Bacteria On Our Bodies

How much bacteria do people carry around?

Enough to fill a big soup can. "That's three to five pounds of bacteria," says Lita Proctor, the program coordinator of the National Institutes of Health's Human Microbiome Project, which studies the communities of bacteria living on and in us. The bacteria cells in our body outnumber human cells 10 to 1, she says, but because they are much smaller than human cells, they account for only about 1 to 2 percent of our body mass—though they do make up about half of our body's waste. 

The host of bacteria we carry around weren't well-cataloged until recently. In July 2011, at North Carolina State University, the Belly Button Biodiversity study found about 1,400 different strains of bacteria living in the navels of 95 participants. Of these, 662 strains were previously unrecognized.
A new non-profit called My Microbes wants to connect people through a social network exclusively to talk and compare experiences with, you guessed it, bacteria (specifically gastrointestinal bacteria). 


Hundreds of different kinds of bacteria, viruses, yeast, fungi, and other micro-organisms. Forsyth scientists, most of whom are on the faculty of the Harvard School of Dental Medicine, have found 615 different species of bacteria - and they're still counting. 

It's a great place for micropests to dwell. Glistening white plateaus, dark crevices, and slimy surfaces boast steamy temperatures of 95 degrees Fahrenheit. The microbes bathe in a saliva-induced humidity of 100 percent, and eat a lavish diet of sugar and other carbohydrates. It's so lush and varied, Mager refers to it as a mini-jungle.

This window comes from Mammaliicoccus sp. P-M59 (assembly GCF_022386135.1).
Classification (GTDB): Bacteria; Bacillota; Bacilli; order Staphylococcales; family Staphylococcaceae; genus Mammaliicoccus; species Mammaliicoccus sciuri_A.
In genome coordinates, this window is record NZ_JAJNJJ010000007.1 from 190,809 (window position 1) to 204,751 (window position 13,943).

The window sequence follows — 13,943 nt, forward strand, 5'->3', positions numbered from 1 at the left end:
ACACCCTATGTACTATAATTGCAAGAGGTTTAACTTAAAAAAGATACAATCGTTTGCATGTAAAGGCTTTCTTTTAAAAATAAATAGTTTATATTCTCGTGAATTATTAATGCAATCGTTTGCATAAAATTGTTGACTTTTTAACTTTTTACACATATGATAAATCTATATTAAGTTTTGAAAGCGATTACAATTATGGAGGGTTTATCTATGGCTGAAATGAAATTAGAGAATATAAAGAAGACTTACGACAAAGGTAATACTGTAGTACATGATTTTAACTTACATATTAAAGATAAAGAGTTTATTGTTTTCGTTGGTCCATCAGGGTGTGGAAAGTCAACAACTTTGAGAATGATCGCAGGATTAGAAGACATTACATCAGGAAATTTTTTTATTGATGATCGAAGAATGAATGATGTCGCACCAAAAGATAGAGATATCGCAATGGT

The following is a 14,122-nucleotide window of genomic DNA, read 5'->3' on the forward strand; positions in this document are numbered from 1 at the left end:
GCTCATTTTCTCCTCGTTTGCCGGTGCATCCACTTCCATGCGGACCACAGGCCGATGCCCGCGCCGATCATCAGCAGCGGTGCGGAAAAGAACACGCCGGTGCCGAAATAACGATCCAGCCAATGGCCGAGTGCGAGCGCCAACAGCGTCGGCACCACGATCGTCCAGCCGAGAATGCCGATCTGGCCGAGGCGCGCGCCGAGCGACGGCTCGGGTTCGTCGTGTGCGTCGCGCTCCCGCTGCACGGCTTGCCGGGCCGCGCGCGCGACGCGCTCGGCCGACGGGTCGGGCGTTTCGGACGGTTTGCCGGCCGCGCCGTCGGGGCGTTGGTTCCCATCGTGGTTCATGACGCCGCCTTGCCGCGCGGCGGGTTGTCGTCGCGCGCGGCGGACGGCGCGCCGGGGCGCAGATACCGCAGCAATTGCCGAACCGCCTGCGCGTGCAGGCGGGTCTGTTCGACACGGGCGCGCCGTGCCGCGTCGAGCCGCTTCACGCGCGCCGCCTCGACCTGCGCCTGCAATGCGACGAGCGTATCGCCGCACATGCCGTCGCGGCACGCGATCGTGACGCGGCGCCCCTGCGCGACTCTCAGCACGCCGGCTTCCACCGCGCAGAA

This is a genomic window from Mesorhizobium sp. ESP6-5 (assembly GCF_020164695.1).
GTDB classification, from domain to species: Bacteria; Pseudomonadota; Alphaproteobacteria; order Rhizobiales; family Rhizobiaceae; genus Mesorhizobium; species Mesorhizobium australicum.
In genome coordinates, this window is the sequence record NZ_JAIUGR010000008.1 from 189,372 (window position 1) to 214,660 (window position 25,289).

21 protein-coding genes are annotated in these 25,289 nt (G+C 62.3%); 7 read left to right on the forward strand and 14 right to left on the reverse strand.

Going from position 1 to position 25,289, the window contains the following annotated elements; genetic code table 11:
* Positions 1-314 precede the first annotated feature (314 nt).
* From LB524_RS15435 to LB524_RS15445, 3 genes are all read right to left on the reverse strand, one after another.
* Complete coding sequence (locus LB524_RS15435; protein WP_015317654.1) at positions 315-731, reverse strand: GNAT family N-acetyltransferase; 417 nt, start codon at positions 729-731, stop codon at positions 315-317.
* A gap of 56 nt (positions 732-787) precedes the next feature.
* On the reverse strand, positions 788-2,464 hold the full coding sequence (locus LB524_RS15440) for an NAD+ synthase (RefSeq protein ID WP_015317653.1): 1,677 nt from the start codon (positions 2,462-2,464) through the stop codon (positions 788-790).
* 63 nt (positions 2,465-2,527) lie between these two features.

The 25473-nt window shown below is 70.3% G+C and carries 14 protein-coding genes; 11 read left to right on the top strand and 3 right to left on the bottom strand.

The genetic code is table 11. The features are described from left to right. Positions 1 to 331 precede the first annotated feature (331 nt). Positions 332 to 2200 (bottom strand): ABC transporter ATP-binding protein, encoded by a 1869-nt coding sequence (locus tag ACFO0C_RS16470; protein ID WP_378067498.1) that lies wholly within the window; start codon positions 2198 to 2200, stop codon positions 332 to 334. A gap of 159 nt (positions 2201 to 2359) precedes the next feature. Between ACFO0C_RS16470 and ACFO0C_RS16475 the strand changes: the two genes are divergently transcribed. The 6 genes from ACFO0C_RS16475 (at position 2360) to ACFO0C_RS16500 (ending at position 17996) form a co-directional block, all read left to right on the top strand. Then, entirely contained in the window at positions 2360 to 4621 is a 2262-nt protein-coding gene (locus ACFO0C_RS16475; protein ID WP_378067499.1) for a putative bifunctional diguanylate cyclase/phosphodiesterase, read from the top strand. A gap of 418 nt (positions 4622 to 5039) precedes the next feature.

"In one mouth, the number of bacteria can easily exceed the number of people who live on Earth (more than 6 billion)," notes Sigmund Socransky, associate clinical professor of periodontology at Harvard. "These bugs don't colonize your mouth in a random way; rather, they form communities in a pattern that is dictated both by other bugs and by the environment. Bacteria affect their environment, and the environment affects them. Although they touch each other, the floor of the mouth is populated by different communities than the bottom of the tongue, and the top of the tongue hosts a biota unlike that on the roof of your mouth." 

Years of detecting and identifying mouth tenants have revealed that those living in healthy mouths can be remarkably different from those living in diseased mouths. Some bacteria increase in number, while others decrease.